UPDATE: 10:16 a.m. EDT — Following Tuesday’s deadly attacks in Brussels, New York Gov. Andrew Cuomo released a statement saying law enforcement agencies across the state were informed to step up security. Some of these increased security measures include having increased State Police presence at Penn Station and Grand Central Terminal, as well as the Queens Midtown Tunnel and the George Washington Bridge.

“The senseless attacks that struck the people of Belgium earlier today have left us all stunned and heartbroken. These were acts of pure evil that have claimed the lives of people who were doing nothing more than going about their days,” Cuomo said in a statement. “My heart grieves for all those who have been impacted, and as we learn more about these attacks, New York will continue to stand shoulder to shoulder with the international community against terrorism — as the world has done for us in the past. And as we have seen time and again, when we are united, terror has never prevailed and never will. On behalf of all New Yorkers, I offer my thoughts and prayers to the people of Belgium on this tragic day.”


GettyImages-516935898 French troops patrol at the international airport of the French Riviera city of Nice on March 22, 2016. Photo: VALERY HACHE/AFP/Getty Images

UPDATE: 10:11 a.m. EDT — Brussels stations were set to reopen Tuesday at 4 p.m. local time, with increased security, Jacqueline Galant, a Belgian transportation minister, tweeted. Roughly 500 soldiers will guard the metro system.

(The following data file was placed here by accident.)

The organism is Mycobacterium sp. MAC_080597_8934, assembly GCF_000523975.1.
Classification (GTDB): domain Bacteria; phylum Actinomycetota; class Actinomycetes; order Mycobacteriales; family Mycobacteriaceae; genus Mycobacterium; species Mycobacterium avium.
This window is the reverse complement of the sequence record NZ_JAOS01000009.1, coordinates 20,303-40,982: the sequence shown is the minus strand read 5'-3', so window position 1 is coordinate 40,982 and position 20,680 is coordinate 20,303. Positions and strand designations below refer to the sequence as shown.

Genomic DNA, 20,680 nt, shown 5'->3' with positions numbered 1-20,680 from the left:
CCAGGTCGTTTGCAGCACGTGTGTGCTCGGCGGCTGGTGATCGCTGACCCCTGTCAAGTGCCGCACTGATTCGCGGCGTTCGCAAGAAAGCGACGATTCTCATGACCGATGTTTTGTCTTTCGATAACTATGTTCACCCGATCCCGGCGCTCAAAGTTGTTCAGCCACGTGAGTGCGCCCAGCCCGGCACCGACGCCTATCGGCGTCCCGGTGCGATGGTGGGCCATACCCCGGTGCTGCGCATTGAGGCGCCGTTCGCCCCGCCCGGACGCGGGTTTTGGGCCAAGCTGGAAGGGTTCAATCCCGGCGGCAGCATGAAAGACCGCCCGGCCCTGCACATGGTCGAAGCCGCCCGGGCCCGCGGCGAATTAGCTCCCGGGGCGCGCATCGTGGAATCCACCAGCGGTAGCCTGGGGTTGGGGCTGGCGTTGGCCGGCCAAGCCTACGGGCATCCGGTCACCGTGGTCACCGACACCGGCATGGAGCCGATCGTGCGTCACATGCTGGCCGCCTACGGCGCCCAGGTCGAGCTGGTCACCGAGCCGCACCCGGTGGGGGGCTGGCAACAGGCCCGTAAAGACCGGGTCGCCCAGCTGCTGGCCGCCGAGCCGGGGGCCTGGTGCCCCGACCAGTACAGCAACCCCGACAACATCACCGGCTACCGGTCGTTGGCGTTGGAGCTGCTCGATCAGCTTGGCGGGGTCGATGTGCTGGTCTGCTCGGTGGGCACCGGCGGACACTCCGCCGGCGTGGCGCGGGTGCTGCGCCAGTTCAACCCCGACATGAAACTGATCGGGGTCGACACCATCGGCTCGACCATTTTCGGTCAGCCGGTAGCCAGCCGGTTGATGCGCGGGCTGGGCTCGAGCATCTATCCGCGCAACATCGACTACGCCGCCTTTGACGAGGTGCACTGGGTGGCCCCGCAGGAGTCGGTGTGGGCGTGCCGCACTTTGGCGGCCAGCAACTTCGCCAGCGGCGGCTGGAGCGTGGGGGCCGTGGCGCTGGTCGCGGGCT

UPDATE: 10:02 a.m. EDT — U.S. presidential candidate and Democratic front-runner Hillary Clinton said Tuesday that terrorists' “campaign of hate and fear” in Europe won’t win out in the end.

“The people of Brussels, of Europe and of the world will not be intimidated by these vicious killers. Today Americans stand in solidarity with our European allies,” Clinton said in a statement. “Our thoughts and prayers are with the families of those killed and wounded, and all the people of Belgium. These terrorists seek to undermine the democratic values that are the foundation of our alliance and our way of life, but they will never succeed. Today's attacks will only strengthen our resolve to stand together as allies and defeat terrorism and radical jihadism around the world.”


UPDATE: 9:55 a.m. EDT — Attackers in Belguim used nail bombs Tuesday to maximize pain and destruction, officials said. Marc Decramer, a spokesman for the University Hospital Gasthuisberg in Leuven, told reporters: “The bomb contained nails to create more victims. Some victims have nails in their bodies.”

Meanwhile, in New York, flights to Brussels were canceled.


UPDATE: 9:42 a.m. EDT — The U.S. State Department offered its help to Belgium Tuesday after the deadly terrorism attacks. "The United States stands with people of Belgium. We are ready to support the investigation as appropriate," it said in a statement. 

Yvan Mayeur, the Brussels mayor, has confirmed that 20 people were killed and 106 wounded in the subway attack. 


Charlotte Van Driessche, who was on the metro during the attack, told public broadcaster VRT: "We heard a loud bang …there was chaos immediately, as everyone suspected the attack was linked to the blast in Zaventem. …There was a huge amount of panic. ... There was a terrible smell, a real smell of burning."


UPDATE: 9:30 a.m. EDT — Belgium's Tihange nuclear power plant, about 50 miles west of Brussels airport, has been evacuated as the region remains on high alert. Meanwhile, the U.K. planned to raise the Belgian flag in London to honor the victims of the attack Tuesday.